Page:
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Article / 2020

Production of Lysozyme-PLGA-Loaded Microparticles for Controlled Release Using Hot-Melt Extrusion

Hovione Scientific article published at AAPS PharmSciTech

Authors:
  • Susana Farinha
  • Claudia Moura
  • Maria Dina Afonso
  • João Henriques
Source:
AAPS PharmSciTech (2020), 21(7), 274

Abstract: Biopharmaceuticals are usually administered i.v. with frequent dosing regimens which may decrease patient compliance. Controlled-​release formulations allow to reduce the frequency of injections while providing a const. dosing of the biopharmaceutical over extended periods. These formulations are typically produced by emulsions, requiring high amts. of org. solvents and have limited productivity. Hot-​melt extrusion (HME) is an alternative technol. to produce controlled drug delivery systems. It is a continuous solvent-​free process, leading to a small ecol. footprint and higher productivity. However, it may induce thermolabile compds.' degrdn. In this work, the impact of the formulation and extrusion temp. on lysozyme' s bioactivity and release profile of poly(lactic-​co-​glycolic acid) (PLGA)​-​based extended release formulations were evaluated using a design-​of-​expts. (DoE) approach. The lysozyme-​loaded PLGA microparticles were produced by HME followed by milling. It was obsd. that the in vitro release (IVR) profile was mainly affected by the drug load; higher drug load led to higher burst and total lysozyme release after 14 days. HME temp. seemed to decrease lysozyme' s activity although this correlation was not statistically significant (p value = 0.0490)​. Adding polyethylene glycol 400 (PEG 400) as a plasticizer to the formulation had no significant impact on the lysozyme release profile. The burst release was effectively mitigated with the inclusion of a washing step. Washing the microparticles with water reduced the burst release by 80​% whereas washing them with a poly(vinyl alc.) (PVA) aq. soln. eliminated it. In conclusion, HME is demonstrated to be suitable in producing controlled-​release microparticles of small biopharmaceuticals.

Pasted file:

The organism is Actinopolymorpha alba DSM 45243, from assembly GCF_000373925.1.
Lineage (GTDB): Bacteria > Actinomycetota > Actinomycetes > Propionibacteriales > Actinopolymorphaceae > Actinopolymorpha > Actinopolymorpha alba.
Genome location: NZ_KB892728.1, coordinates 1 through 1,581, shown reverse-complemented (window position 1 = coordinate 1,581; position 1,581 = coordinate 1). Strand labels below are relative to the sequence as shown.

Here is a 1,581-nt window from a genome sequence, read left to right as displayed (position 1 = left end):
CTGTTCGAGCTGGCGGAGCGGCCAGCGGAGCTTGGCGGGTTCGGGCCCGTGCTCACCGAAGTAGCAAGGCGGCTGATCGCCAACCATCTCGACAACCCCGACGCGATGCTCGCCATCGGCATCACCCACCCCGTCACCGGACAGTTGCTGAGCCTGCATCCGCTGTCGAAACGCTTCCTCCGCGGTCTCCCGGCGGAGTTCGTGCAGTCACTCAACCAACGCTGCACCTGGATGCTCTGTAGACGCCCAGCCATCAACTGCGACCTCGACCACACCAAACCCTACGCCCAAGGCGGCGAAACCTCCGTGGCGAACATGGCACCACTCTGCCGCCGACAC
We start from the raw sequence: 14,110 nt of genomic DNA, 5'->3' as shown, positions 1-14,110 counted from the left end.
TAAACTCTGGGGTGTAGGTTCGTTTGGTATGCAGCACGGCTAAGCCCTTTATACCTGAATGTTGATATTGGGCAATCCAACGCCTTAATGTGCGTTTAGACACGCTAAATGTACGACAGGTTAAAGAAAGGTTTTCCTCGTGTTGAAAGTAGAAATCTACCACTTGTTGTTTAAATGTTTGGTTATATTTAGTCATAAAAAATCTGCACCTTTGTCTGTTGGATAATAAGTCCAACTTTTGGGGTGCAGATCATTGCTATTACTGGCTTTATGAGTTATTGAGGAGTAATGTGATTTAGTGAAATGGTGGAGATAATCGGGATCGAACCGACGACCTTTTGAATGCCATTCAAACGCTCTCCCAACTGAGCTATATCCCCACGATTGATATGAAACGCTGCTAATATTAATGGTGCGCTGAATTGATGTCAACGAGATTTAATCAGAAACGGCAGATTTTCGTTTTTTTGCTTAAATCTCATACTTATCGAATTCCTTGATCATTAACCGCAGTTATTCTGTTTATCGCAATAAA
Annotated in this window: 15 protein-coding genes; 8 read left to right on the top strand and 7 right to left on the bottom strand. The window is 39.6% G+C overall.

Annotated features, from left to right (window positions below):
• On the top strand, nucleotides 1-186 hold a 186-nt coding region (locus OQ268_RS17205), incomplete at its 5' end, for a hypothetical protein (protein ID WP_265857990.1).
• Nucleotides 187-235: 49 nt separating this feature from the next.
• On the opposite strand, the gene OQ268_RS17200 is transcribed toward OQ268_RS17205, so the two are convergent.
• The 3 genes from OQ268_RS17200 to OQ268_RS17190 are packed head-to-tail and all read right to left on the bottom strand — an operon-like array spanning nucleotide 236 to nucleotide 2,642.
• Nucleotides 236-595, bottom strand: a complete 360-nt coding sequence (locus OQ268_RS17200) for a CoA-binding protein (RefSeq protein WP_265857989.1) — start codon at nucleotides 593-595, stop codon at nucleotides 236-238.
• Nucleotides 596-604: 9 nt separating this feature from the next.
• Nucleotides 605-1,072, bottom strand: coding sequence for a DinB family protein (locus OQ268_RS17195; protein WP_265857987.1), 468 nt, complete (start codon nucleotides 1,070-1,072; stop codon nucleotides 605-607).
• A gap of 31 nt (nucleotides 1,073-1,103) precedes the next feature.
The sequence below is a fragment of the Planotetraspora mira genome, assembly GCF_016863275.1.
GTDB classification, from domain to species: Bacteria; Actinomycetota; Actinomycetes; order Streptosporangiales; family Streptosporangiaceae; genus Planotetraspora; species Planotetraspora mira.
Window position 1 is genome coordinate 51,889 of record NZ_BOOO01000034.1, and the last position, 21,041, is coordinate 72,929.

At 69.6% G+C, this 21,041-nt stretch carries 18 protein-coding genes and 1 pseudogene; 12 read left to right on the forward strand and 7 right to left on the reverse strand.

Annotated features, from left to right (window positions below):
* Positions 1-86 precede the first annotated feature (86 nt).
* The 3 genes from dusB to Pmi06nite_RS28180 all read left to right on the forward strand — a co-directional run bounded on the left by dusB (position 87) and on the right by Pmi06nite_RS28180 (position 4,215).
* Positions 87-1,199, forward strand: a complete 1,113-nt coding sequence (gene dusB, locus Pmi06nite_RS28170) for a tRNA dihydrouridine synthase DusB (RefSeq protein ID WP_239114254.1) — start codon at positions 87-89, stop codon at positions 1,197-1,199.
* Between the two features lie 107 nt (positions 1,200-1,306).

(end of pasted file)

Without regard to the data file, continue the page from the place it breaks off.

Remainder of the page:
Read full article at Researchgate.net